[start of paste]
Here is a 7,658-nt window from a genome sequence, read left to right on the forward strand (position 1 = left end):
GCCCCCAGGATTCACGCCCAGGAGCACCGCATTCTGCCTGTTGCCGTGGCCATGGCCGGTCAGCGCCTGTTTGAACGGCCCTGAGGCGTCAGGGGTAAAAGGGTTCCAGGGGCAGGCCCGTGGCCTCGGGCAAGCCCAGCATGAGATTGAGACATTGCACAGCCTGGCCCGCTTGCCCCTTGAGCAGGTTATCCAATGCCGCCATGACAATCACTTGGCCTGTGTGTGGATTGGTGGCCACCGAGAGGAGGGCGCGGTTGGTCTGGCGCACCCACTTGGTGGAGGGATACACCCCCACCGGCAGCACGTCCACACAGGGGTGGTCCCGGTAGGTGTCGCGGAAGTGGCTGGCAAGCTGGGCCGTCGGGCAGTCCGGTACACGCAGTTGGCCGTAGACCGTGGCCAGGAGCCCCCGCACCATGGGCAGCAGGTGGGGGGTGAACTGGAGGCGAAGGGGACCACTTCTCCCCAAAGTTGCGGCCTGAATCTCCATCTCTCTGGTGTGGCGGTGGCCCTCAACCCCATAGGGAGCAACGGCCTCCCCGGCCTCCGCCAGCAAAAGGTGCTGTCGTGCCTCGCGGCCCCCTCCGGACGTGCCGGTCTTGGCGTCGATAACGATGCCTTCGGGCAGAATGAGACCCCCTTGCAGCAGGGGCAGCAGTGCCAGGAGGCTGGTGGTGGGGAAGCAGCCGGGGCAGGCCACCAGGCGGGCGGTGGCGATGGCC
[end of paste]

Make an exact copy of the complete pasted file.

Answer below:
Here is a 7,658-nt window from a genome sequence, read left to right on the forward strand (position 1 = left end):
GCCCCCAGGATTCACGCCCAGGAGCACCGCATTCTGCCTGTTGCCGTGGCCATGGCCGGTCAGCGCCTGTTTGAACGGCCCTGAGGCGTCAGGGGTAAAAGGGTTCCAGGGGCAGGCCCGTGGCCTCGGGCAAGCCCAGCATGAGATTGAGACATTGCACAGCCTGGCCCGCTTGCCCCTTGAGCAGGTTATCCAATGCCGCCATGACAATCACTTGGCCTGTGTGTGGATTGGTGGCCACCGAGAGGAGGGCGCGGTTGGTCTGGCGCACCCACTTGGTGGAGGGATACACCCCCACCGGCAGCACGTCCACACAGGGGTGGTCCCGGTAGGTGTCGCGGAAGTGGCTGGCAAGCTGGGCCGTCGGGCAGTCCGGTACACGCAGTTGGCCGTAGACCGTGGCCAGGAGCCCCCGCACCATGGGCAGCAGGTGGGGGGTGAACTGGAGGCGAAGGGGACCACTTCTCCCCAAAGTTGCGGCCTGAATCTCCATCTCTCTGGTGTGGCGGTGGCCCTCAACCCCATAGGGAGCAACGGCCTCCCCGGCCTCCGCCAGCAAAAGGTGCTGTCGTGCCTCGCGGCCCCCTCCGGACGTGCCGGTCTTGGCGTCGATAACGATGCCTTCGGGCAGAATGAGACCCCCTTGCAGCAGGGGCAGCAGTGCCAGGAGGCTGGTGGTGGGGAAGCAGCCGGGGCAGGCCACCAGGCGGGCGGTGGCGATGGCC